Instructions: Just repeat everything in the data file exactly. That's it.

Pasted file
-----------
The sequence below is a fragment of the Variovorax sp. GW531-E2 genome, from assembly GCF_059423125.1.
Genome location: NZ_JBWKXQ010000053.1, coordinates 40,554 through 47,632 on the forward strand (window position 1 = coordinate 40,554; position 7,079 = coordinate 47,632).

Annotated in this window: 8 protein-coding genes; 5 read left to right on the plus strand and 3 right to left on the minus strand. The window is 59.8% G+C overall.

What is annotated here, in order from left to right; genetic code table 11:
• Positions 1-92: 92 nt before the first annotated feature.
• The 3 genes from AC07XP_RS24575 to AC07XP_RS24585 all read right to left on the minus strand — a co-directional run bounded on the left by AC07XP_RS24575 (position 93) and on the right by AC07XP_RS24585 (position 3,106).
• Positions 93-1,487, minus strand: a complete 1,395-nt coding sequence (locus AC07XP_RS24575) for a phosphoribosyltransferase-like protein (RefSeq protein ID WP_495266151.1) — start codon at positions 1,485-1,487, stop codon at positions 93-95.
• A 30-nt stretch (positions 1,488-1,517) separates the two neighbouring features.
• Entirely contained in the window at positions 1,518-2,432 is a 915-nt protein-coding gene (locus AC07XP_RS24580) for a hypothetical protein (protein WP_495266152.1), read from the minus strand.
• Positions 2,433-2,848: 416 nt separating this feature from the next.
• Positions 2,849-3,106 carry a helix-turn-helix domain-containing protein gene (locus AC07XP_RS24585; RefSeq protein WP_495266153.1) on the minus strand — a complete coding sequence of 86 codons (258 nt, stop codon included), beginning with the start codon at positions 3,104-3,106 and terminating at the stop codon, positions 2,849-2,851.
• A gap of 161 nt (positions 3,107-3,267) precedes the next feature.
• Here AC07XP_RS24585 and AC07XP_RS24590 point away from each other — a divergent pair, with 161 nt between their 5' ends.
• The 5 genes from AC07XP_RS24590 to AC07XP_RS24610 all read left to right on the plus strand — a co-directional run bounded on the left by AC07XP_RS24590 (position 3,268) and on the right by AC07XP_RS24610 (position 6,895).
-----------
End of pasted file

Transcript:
The sequence below is a fragment of the Variovorax sp. GW531-E2 genome, from assembly GCF_059423125.1.
Genome location: NZ_JBWKXQ010000053.1, coordinates 40,554 through 47,632 on the forward strand (window position 1 = coordinate 40,554; position 7,079 = coordinate 47,632).

Annotated in this window: 8 protein-coding genes; 5 read left to right on the plus strand and 3 right to left on the minus strand. The window is 59.8% G+C overall.

What is annotated here, in order from left to right; genetic code table 11:
• Positions 1-92: 92 nt before the first annotated feature.
• The 3 genes from AC07XP_RS24575 to AC07XP_RS24585 all read right to left on the minus strand — a co-directional run bounded on the left by AC07XP_RS24575 (position 93) and on the right by AC07XP_RS24585 (position 3,106).
• Positions 93-1,487, minus strand: a complete 1,395-nt coding sequence (locus AC07XP_RS24575) for a phosphoribosyltransferase-like protein (RefSeq protein ID WP_495266151.1) — start codon at positions 1,485-1,487, stop codon at positions 93-95.
• A 30-nt stretch (positions 1,488-1,517) separates the two neighbouring features.
• Entirely contained in the window at positions 1,518-2,432 is a 915-nt protein-coding gene (locus AC07XP_RS24580) for a hypothetical protein (protein WP_495266152.1), read from the minus strand.
• Positions 2,433-2,848: 416 nt separating this feature from the next.
• Positions 2,849-3,106 carry a helix-turn-helix domain-containing protein gene (locus AC07XP_RS24585; RefSeq protein WP_495266153.1) on the minus strand — a complete coding sequence of 86 codons (258 nt, stop codon included), beginning with the start codon at positions 3,104-3,106 and terminating at the stop codon, positions 2,849-2,851.
• A gap of 161 nt (positions 3,107-3,267) precedes the next feature.
• Here AC07XP_RS24585 and AC07XP_RS24590 point away from each other — a divergent pair, with 161 nt between their 5' ends.
• The 5 genes from AC07XP_RS24590 to AC07XP_RS24610 all read left to right on the plus strand — a co-directional run bounded on the left by AC07XP_RS24590 (position 3,268) and on the right by AC07XP_RS24610 (position 6,895).